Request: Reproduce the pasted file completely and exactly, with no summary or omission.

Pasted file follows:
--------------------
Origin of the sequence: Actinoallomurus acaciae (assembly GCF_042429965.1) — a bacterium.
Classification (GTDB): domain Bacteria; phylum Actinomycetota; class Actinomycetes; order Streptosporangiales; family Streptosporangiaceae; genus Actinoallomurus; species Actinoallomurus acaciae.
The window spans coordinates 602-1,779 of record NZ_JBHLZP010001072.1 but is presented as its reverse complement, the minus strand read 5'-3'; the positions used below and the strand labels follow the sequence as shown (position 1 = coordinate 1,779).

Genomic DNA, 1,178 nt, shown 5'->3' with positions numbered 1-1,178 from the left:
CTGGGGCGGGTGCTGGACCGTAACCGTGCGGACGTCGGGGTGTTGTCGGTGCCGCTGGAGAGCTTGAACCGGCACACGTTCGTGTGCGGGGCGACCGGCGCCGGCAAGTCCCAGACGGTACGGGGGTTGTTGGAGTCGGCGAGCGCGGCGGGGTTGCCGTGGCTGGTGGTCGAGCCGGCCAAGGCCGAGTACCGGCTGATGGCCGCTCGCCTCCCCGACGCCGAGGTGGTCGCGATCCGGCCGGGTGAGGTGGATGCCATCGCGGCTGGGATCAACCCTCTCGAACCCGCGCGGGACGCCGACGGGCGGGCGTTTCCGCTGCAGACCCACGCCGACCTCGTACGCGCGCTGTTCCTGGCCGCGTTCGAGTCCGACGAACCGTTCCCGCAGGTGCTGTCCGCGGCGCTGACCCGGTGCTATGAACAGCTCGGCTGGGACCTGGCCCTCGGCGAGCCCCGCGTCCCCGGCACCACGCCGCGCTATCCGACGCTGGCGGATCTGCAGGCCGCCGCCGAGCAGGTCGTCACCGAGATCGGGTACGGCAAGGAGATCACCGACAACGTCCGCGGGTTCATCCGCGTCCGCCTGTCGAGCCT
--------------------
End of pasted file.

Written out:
Origin of the sequence: Actinoallomurus acaciae (assembly GCF_042429965.1) — a bacterium.
Classification (GTDB): domain Bacteria; phylum Actinomycetota; class Actinomycetes; order Streptosporangiales; family Streptosporangiaceae; genus Actinoallomurus; species Actinoallomurus acaciae.
The window spans coordinates 602-1,779 of record NZ_JBHLZP010001072.1 but is presented as its reverse complement, the minus strand read 5'-3'; the positions used below and the strand labels follow the sequence as shown (position 1 = coordinate 1,779).

Genomic DNA, 1,178 nt, shown 5'->3' with positions numbered 1-1,178 from the left:
CTGGGGCGGGTGCTGGACCGTAACCGTGCGGACGTCGGGGTGTTGTCGGTGCCGCTGGAGAGCTTGAACCGGCACACGTTCGTGTGCGGGGCGACCGGCGCCGGCAAGTCCCAGACGGTACGGGGGTTGTTGGAGTCGGCGAGCGCGGCGGGGTTGCCGTGGCTGGTGGTCGAGCCGGCCAAGGCCGAGTACCGGCTGATGGCCGCTCGCCTCCCCGACGCCGAGGTGGTCGCGATCCGGCCGGGTGAGGTGGATGCCATCGCGGCTGGGATCAACCCTCTCGAACCCGCGCGGGACGCCGACGGGCGGGCGTTTCCGCTGCAGACCCACGCCGACCTCGTACGCGCGCTGTTCCTGGCCGCGTTCGAGTCCGACGAACCGTTCCCGCAGGTGCTGTCCGCGGCGCTGACCCGGTGCTATGAACAGCTCGGCTGGGACCTGGCCCTCGGCGAGCCCCGCGTCCCCGGCACCACGCCGCGCTATCCGACGCTGGCGGATCTGCAGGCCGCCGCCGAGCAGGTCGTCACCGAGATCGGGTACGGCAAGGAGATCACCGACAACGTCCGCGGGTTCATCCGCGTCCGCCTGTCGAGCCT